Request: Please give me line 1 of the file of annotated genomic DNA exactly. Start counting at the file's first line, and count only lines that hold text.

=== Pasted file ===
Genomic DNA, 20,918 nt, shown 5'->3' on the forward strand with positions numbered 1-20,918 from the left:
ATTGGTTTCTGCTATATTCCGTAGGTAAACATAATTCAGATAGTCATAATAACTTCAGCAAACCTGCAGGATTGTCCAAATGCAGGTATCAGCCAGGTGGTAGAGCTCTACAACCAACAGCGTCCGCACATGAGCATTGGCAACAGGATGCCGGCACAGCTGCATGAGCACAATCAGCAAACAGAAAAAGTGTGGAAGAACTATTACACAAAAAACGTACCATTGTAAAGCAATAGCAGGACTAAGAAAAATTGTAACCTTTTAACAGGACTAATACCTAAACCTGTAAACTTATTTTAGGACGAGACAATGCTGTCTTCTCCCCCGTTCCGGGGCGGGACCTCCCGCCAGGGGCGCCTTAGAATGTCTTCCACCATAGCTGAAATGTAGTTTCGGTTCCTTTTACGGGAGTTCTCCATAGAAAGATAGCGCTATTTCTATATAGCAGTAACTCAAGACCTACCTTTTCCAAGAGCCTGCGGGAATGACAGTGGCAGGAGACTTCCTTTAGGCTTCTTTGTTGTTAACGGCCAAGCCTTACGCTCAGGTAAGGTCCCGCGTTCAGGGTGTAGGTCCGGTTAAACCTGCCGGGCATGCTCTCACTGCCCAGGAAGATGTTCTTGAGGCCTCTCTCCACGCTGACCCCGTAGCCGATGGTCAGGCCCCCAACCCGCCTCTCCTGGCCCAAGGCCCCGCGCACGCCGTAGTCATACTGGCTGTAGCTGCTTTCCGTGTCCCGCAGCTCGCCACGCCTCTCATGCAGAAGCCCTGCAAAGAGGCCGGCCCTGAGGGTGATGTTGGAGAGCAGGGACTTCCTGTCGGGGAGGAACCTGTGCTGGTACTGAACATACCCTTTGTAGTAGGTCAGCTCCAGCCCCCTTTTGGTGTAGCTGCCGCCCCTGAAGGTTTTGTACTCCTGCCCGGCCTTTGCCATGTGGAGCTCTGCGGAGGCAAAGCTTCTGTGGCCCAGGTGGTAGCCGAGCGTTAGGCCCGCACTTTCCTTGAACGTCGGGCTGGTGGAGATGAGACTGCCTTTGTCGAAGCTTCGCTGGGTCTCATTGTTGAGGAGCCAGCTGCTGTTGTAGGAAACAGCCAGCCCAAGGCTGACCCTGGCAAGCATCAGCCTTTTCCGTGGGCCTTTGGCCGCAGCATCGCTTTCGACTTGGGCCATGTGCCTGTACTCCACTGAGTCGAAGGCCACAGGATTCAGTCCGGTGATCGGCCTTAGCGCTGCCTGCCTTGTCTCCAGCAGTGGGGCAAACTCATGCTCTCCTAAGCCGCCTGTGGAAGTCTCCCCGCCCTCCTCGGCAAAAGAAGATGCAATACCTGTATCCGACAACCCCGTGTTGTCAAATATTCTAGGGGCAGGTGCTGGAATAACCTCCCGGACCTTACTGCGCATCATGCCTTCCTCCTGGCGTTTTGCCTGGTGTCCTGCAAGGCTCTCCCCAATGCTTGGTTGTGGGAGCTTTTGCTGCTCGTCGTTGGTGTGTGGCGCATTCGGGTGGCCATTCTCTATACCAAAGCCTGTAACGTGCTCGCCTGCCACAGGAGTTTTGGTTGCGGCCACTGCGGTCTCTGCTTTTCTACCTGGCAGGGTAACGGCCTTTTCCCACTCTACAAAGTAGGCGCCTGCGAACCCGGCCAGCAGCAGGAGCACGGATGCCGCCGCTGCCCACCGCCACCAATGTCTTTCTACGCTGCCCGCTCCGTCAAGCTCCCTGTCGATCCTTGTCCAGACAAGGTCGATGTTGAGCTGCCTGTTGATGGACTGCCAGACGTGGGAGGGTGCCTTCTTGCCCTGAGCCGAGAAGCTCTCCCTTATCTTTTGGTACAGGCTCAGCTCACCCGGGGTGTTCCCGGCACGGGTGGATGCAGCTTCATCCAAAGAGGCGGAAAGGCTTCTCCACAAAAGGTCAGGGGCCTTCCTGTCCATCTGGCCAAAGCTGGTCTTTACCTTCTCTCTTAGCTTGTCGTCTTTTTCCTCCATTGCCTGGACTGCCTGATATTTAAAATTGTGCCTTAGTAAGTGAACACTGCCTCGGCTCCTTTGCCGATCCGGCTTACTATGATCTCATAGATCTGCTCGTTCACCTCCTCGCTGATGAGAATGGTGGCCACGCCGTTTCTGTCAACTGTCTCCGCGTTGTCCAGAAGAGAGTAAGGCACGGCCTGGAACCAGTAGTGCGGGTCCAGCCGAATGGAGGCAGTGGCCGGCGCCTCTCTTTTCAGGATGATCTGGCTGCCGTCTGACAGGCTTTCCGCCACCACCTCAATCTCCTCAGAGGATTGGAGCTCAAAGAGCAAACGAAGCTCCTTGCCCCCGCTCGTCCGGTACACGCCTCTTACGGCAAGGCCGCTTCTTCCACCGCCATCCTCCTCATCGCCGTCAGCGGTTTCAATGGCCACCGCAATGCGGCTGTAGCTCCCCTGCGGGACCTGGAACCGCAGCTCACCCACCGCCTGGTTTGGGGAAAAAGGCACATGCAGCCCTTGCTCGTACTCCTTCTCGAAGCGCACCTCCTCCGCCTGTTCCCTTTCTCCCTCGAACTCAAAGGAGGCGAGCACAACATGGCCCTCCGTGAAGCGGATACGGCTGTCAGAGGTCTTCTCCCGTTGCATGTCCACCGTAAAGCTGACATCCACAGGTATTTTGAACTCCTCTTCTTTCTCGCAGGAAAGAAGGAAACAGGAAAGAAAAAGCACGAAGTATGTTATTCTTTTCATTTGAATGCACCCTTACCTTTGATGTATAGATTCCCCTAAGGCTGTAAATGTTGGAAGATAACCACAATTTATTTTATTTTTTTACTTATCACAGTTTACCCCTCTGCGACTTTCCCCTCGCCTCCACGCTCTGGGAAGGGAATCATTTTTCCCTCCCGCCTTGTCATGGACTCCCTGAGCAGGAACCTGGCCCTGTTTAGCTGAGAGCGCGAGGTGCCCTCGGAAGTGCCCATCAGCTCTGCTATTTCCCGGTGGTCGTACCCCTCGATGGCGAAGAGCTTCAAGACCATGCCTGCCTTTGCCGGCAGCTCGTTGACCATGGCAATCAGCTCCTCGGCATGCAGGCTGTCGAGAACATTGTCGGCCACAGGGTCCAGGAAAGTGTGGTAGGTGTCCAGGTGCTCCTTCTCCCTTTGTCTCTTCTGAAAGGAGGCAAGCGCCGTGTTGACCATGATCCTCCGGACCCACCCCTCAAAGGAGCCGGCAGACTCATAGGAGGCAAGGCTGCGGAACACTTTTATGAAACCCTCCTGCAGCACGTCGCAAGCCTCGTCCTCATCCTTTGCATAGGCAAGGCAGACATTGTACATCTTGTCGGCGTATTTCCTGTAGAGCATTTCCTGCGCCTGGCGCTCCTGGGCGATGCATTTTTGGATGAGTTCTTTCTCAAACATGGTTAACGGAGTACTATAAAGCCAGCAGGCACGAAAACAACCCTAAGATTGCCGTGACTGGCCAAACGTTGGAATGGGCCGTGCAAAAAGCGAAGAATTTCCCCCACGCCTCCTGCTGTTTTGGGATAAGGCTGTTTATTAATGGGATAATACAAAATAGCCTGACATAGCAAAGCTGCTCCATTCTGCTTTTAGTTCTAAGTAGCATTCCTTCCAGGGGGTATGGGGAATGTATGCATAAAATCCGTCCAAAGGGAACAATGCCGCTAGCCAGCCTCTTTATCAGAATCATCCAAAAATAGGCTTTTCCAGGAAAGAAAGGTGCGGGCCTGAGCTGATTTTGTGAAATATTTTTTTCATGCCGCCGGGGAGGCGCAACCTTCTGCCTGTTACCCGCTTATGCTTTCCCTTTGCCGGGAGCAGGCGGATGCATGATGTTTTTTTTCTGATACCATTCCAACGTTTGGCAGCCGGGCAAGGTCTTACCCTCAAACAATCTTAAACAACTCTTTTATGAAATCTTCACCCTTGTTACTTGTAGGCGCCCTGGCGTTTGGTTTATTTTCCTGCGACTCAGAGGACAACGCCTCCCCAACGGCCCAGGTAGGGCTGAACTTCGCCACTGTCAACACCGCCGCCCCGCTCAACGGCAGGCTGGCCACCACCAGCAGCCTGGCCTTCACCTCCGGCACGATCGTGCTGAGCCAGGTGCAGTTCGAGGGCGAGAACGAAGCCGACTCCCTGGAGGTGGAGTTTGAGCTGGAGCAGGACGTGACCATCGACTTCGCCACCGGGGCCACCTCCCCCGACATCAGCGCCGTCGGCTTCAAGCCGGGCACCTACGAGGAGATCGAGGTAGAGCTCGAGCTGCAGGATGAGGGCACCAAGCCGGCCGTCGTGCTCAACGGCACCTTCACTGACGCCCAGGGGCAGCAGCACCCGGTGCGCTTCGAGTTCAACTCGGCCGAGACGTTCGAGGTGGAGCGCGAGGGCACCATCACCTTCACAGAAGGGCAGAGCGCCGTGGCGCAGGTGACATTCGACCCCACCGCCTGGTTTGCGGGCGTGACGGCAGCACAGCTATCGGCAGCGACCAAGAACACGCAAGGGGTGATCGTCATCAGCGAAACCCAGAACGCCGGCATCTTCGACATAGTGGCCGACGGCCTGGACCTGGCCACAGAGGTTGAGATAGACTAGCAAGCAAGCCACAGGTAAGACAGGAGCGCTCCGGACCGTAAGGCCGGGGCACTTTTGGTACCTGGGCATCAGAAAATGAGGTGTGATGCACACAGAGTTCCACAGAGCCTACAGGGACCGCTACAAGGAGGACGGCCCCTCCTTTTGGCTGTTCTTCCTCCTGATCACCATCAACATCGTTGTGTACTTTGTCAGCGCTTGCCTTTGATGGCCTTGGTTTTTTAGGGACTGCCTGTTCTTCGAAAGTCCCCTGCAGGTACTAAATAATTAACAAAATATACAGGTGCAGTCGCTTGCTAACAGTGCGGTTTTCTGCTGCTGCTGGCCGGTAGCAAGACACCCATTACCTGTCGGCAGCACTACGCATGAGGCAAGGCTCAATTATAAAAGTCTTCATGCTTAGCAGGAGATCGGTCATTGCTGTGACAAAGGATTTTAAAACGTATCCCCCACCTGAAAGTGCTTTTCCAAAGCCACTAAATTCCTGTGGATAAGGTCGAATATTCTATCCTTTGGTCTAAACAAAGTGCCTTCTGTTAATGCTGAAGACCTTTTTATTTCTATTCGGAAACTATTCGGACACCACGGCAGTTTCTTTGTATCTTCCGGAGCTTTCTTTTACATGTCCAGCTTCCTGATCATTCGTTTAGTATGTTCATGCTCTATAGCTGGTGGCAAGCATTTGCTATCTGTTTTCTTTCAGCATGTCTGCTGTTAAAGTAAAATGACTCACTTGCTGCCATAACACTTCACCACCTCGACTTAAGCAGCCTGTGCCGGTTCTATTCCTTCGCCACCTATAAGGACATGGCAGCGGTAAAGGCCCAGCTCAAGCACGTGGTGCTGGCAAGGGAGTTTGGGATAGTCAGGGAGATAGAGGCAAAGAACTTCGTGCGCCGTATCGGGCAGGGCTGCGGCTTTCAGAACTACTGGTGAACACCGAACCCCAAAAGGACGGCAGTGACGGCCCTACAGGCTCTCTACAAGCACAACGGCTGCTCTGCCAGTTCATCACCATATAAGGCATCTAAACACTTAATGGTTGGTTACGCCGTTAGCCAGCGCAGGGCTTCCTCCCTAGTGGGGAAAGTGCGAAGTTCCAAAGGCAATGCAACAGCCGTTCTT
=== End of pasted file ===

Genomic DNA, 20,918 nt, shown 5'->3' on the forward strand with positions numbered 1-20,918 from the left: